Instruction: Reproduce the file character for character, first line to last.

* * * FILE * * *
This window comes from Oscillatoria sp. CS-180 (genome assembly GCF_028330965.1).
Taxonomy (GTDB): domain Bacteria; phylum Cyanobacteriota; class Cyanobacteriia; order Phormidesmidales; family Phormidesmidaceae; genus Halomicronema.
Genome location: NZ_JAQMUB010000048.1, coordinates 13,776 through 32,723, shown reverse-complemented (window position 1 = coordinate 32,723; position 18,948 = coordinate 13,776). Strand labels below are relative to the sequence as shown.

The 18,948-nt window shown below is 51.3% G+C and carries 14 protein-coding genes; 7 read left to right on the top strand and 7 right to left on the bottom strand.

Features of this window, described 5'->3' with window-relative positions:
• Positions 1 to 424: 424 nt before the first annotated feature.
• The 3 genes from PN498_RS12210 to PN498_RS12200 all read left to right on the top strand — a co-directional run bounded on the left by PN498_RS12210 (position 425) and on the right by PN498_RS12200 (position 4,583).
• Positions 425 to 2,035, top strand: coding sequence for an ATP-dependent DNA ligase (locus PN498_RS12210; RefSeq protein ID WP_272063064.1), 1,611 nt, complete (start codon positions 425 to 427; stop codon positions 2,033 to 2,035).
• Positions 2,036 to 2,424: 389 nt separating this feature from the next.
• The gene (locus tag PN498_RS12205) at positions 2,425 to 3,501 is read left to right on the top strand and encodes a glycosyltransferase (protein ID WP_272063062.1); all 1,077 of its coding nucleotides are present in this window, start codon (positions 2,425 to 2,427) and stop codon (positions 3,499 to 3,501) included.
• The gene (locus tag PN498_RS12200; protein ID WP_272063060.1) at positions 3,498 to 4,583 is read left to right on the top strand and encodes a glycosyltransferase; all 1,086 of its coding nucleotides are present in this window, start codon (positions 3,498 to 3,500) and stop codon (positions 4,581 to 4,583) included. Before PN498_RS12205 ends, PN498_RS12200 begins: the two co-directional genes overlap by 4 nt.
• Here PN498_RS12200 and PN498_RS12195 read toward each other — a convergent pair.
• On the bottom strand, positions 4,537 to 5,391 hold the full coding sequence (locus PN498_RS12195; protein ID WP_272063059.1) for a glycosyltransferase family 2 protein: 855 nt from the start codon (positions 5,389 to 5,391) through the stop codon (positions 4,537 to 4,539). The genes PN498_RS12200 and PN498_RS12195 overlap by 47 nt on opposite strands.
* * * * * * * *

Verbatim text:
This window comes from Oscillatoria sp. CS-180 (genome assembly GCF_028330965.1).
Taxonomy (GTDB): domain Bacteria; phylum Cyanobacteriota; class Cyanobacteriia; order Phormidesmidales; family Phormidesmidaceae; genus Halomicronema.
Genome location: NZ_JAQMUB010000048.1, coordinates 13,776 through 32,723, shown reverse-complemented (window position 1 = coordinate 32,723; position 18,948 = coordinate 13,776). Strand labels below are relative to the sequence as shown.

The 18,948-nt window shown below is 51.3% G+C and carries 14 protein-coding genes; 7 read left to right on the top strand and 7 right to left on the bottom strand.

Features of this window, described 5'->3' with window-relative positions:
• Positions 1 to 424: 424 nt before the first annotated feature.
• The 3 genes from PN498_RS12210 to PN498_RS12200 all read left to right on the top strand — a co-directional run bounded on the left by PN498_RS12210 (position 425) and on the right by PN498_RS12200 (position 4,583).
• Positions 425 to 2,035, top strand: coding sequence for an ATP-dependent DNA ligase (locus PN498_RS12210; RefSeq protein ID WP_272063064.1), 1,611 nt, complete (start codon positions 425 to 427; stop codon positions 2,033 to 2,035).
• Positions 2,036 to 2,424: 389 nt separating this feature from the next.
• The gene (locus tag PN498_RS12205) at positions 2,425 to 3,501 is read left to right on the top strand and encodes a glycosyltransferase (protein ID WP_272063062.1); all 1,077 of its coding nucleotides are present in this window, start codon (positions 2,425 to 2,427) and stop codon (positions 3,499 to 3,501) included.
• The gene (locus tag PN498_RS12200; protein ID WP_272063060.1) at positions 3,498 to 4,583 is read left to right on the top strand and encodes a glycosyltransferase; all 1,086 of its coding nucleotides are present in this window, start codon (positions 3,498 to 3,500) and stop codon (positions 4,581 to 4,583) included. Before PN498_RS12205 ends, PN498_RS12200 begins: the two co-directional genes overlap by 4 nt.
• Here PN498_RS12200 and PN498_RS12195 read toward each other — a convergent pair.
• On the bottom strand, positions 4,537 to 5,391 hold the full coding sequence (locus PN498_RS12195; protein ID WP_272063059.1) for a glycosyltransferase family 2 protein: 855 nt from the start codon (positions 5,389 to 5,391) through the stop codon (positions 4,537 to 4,539). The genes PN498_RS12200 and PN498_RS12195 overlap by 47 nt on opposite strands.